Another potential advantage of shorter-duration bonds is the ‘pull-to-par’ effect. For bonds trading at a discount to face value, this refers to the natural gravitation towards the original issuance price as the maturity time nears, resulting in capital gains. The extent of gains from the pull-to-par effect depends on the extent of the discount-to-par value. Today, many bonds fall into this category thanks to their sharply increased yields (which move inversely to prices).
Yield enhancement from short-duration corporate bonds
While the case for short-duration bonds looks compelling, in practice investors also need to consider various other factors, including quality orientation. Risk appetite is key. For example, highly risk-averse investors could look to create a portfolio solely of short-dated ‘risk-free’ core government bonds such as Treasuries, bunds, gilts, supranationals and highly rated commercial paper.
By contrast, less risk-averse investors can look to enhance yields and total returns by focusing on short-dated corporate bonds. Here, we also see yield inversion (see Chart 2). However, relatively greater yields are also possible thanks to additional compensation for credit risk, which is reflected in credit spreads above risk-free core government bonds.
The case for high-quality, short-duration corporate bonds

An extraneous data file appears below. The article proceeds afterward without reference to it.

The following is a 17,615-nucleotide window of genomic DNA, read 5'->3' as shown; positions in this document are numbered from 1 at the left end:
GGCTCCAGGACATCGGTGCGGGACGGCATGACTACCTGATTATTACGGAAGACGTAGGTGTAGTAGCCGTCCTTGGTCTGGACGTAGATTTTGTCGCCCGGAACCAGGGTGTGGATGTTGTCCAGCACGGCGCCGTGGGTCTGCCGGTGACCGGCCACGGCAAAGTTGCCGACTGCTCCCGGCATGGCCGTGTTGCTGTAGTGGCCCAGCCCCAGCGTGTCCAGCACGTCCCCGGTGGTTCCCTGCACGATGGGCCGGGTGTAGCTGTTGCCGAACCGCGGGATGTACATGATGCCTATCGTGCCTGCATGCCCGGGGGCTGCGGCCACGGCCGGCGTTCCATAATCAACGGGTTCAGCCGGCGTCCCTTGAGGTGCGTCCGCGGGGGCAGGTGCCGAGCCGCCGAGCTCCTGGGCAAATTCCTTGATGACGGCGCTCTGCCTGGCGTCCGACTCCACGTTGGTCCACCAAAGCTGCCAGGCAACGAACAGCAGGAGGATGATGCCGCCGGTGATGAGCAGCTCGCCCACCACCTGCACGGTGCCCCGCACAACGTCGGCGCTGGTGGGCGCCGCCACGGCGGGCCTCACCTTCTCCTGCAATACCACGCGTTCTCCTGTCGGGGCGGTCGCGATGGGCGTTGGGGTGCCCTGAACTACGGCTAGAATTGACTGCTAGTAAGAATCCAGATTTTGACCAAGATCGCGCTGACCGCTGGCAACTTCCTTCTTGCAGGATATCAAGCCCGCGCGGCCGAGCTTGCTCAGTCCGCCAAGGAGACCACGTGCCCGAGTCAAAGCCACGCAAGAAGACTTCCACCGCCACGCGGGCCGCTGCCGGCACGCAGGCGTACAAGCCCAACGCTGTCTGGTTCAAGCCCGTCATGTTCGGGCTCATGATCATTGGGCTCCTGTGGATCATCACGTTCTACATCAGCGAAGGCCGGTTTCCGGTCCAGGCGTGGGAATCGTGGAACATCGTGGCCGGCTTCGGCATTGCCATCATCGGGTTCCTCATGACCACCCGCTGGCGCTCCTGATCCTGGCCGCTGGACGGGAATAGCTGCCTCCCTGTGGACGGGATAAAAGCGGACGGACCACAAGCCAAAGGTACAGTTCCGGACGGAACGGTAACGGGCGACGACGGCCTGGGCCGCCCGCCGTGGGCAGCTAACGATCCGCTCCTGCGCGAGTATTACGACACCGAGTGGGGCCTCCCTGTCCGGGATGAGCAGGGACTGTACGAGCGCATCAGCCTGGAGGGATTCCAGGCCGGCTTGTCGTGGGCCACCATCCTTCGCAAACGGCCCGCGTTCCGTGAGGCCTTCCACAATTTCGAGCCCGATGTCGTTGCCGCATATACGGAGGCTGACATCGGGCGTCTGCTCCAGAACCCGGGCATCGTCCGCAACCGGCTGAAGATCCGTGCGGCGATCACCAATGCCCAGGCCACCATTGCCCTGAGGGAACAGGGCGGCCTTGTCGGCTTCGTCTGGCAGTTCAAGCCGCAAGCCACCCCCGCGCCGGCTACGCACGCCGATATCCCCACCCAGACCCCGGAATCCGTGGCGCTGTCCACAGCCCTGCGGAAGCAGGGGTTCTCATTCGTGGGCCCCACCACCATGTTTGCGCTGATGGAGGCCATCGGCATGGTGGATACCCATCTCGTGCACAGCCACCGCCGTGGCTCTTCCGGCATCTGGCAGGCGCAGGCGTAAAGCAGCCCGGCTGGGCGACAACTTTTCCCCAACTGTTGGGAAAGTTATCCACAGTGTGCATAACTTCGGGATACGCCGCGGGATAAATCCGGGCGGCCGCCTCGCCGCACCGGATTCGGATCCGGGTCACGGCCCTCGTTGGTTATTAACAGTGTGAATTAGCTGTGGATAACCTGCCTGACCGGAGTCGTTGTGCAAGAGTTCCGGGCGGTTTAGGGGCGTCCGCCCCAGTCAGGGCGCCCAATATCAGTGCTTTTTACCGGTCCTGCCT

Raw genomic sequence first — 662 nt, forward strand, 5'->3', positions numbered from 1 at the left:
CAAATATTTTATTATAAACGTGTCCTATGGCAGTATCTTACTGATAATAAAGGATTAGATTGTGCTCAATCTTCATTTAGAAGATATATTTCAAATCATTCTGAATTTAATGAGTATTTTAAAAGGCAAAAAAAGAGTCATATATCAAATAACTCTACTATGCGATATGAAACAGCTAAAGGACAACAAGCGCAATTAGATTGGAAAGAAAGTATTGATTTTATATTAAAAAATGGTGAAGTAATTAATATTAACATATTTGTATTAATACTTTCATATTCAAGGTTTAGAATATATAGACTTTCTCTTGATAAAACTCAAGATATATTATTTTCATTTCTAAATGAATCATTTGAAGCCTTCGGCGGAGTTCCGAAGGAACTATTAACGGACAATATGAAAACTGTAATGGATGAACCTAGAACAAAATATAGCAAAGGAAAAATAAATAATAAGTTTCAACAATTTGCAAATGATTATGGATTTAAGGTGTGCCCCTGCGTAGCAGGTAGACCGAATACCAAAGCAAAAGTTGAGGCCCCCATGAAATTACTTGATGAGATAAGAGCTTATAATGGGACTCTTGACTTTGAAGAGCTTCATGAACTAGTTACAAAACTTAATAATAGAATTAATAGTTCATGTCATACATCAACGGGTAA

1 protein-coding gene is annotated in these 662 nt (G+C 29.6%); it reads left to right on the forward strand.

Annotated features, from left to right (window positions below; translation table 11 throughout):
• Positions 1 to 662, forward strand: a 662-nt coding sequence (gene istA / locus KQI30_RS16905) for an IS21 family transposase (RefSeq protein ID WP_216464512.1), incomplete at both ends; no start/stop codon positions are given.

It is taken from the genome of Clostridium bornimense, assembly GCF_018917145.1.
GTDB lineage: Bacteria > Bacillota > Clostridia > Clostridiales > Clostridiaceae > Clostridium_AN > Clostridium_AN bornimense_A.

An issue for all corporate bonds is that the current tough economic environment of weaker growth, high inflation and much higher debt servicing costs entails increasing credit and default risks. On the growth front, rising recessionary conditions would elevate credit risks. This would result in wider credit spreads and a negative impact on total returns. It’s also worth noting that inverted yield curves are widely seen as prime recession indicators.
Investors should therefore be careful where they seek to gain exposure to short-dated bonds within global fixed income. Given the current climate, we are cautious on high-yield bonds, where stock selection is of paramount importance. We prefer selective exposure to investment-grade corporate bonds both from financial and non-financial companies. In our view, they provide the correct balance of risk and yield enhancement, relative to cash and government bonds.
Putting everything together
Gaining higher yields over cash rates, while taking on as little additional risk as possible, will always be a goal for investors. For many, generating a robust income through short-duration corporate bonds can be an attractive strategy during most stages of the economic cycle. Right now, there’s a strong case for an increased allocation to short-duration bonds thanks to the significantly increased absolute level of yields, coupled with yield-curve inversion. In our view, the most attractive short-dated segment at present is 1-3 year investment-grade corporate bonds, which can potentially offer a better risk/reward trade-off compared to short-dated government and high-yield corporate bonds.
(1) as of 22 June 2023
Mark Munro is Investment Director at abrdn